The use of nicotinic acid in large doses has gained wide recognition as a means of reducing serum cholesterol levels without dietary restriction.1,2 The greatest reduction occurs in the β-lipoprotein cholesterol fraction, with an increase in the α1-lipoprotein cholesterol fraction.3,4 Both free and esterified cholesterol fractions are reduced.5 Total lipids, fatty acids, and triglycerides decrease in the same manner as cholesterol.3,5-8 Fatty acids and triglycerides are reduced.5,6,8 Phospholipids are reduced perhaps proportionately less than other lipids.3,5It is well to emphasize that there is no definite evidence that reduction in serum cholesterol levels in humans will result in retardation of atherogenesis or in removal of existing atheromata. However, it seems reasonable to study any method of reducing serum cholesterol levels to determine its efficacy, its safety, and its ultimate effect on the arteries. Studies of toxicity must include not only the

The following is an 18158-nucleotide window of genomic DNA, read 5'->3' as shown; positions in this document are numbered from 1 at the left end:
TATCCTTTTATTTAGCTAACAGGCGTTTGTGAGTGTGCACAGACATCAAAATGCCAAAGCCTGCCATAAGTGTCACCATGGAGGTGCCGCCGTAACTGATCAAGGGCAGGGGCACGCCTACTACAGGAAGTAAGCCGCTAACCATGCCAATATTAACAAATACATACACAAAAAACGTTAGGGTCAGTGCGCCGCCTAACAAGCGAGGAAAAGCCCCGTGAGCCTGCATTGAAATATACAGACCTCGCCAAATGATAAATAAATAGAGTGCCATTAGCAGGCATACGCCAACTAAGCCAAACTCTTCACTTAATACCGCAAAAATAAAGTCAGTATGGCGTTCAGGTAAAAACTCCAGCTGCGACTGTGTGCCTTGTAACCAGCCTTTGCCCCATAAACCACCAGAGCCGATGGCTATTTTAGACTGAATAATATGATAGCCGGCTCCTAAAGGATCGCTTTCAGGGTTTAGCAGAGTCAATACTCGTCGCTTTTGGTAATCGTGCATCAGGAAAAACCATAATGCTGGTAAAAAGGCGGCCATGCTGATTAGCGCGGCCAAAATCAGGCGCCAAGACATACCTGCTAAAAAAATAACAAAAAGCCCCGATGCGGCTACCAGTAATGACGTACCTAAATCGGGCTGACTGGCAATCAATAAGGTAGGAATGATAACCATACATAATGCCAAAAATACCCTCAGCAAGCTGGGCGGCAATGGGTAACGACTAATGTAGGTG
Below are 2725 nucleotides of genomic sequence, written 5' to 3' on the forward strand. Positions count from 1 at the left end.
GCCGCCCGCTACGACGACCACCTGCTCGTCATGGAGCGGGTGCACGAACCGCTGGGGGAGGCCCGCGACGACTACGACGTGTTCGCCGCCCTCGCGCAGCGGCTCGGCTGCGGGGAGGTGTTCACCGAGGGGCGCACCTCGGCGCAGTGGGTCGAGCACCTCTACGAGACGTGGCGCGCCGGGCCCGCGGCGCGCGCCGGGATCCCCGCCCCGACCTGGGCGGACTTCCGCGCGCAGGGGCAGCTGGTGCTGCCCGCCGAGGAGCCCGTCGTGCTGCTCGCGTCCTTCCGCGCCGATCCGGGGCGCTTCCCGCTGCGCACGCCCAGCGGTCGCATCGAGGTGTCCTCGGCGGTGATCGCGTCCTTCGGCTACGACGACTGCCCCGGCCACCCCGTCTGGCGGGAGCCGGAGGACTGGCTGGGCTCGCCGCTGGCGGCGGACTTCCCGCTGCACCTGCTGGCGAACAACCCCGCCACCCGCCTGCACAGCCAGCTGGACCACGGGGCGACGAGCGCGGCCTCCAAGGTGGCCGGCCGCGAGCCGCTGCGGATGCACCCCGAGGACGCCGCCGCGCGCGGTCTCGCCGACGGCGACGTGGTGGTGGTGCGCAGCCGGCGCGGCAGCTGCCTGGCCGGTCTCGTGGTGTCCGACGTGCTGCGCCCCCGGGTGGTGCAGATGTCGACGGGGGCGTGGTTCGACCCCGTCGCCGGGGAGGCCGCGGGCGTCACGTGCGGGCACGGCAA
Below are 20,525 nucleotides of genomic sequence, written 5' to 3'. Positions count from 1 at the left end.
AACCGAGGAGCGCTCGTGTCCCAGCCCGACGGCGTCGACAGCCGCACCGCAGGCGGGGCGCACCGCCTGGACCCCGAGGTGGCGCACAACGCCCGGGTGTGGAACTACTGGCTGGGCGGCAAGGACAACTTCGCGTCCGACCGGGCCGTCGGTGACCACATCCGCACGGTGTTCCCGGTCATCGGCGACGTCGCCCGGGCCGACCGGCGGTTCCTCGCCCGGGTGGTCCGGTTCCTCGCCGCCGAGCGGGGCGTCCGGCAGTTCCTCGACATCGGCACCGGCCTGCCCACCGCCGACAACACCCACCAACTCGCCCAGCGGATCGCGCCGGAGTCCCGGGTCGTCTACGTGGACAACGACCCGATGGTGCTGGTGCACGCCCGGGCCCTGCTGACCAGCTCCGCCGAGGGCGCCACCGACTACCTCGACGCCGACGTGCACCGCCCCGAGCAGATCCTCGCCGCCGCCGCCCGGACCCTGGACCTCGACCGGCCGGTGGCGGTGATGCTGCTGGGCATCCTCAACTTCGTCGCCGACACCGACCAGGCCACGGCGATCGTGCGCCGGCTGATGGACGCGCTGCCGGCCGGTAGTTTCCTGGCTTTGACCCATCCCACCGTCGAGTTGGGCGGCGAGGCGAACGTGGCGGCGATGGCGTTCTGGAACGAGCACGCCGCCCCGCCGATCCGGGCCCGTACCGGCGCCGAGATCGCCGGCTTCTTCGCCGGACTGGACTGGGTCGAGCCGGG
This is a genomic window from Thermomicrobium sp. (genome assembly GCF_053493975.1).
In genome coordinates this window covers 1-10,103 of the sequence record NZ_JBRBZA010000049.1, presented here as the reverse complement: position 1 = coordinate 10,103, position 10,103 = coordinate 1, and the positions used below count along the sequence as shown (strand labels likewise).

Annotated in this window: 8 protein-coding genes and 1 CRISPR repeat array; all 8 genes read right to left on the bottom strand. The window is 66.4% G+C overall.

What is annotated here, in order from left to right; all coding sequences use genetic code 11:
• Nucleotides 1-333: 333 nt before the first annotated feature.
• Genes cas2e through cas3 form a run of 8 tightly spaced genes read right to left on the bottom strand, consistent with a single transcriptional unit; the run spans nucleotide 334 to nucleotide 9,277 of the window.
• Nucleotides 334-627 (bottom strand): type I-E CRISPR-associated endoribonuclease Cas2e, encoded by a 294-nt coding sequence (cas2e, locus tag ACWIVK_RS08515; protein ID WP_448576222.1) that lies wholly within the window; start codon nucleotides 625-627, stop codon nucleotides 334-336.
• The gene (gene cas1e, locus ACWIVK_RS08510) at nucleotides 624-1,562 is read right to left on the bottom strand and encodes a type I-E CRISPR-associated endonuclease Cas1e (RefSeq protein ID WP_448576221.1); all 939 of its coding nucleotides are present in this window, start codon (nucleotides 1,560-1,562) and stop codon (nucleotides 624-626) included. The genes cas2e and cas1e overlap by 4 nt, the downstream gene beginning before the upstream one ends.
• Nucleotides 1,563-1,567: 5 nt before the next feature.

PARSONS WB. Treatment of Hypercholesteremia by Nicotinic Acid: Progress Report with Review of Studies Regarding Mechanism of Action. Arch Intern Med. 1961;107(5):639–652. doi:10.1001/archinte.1961.03620050005002
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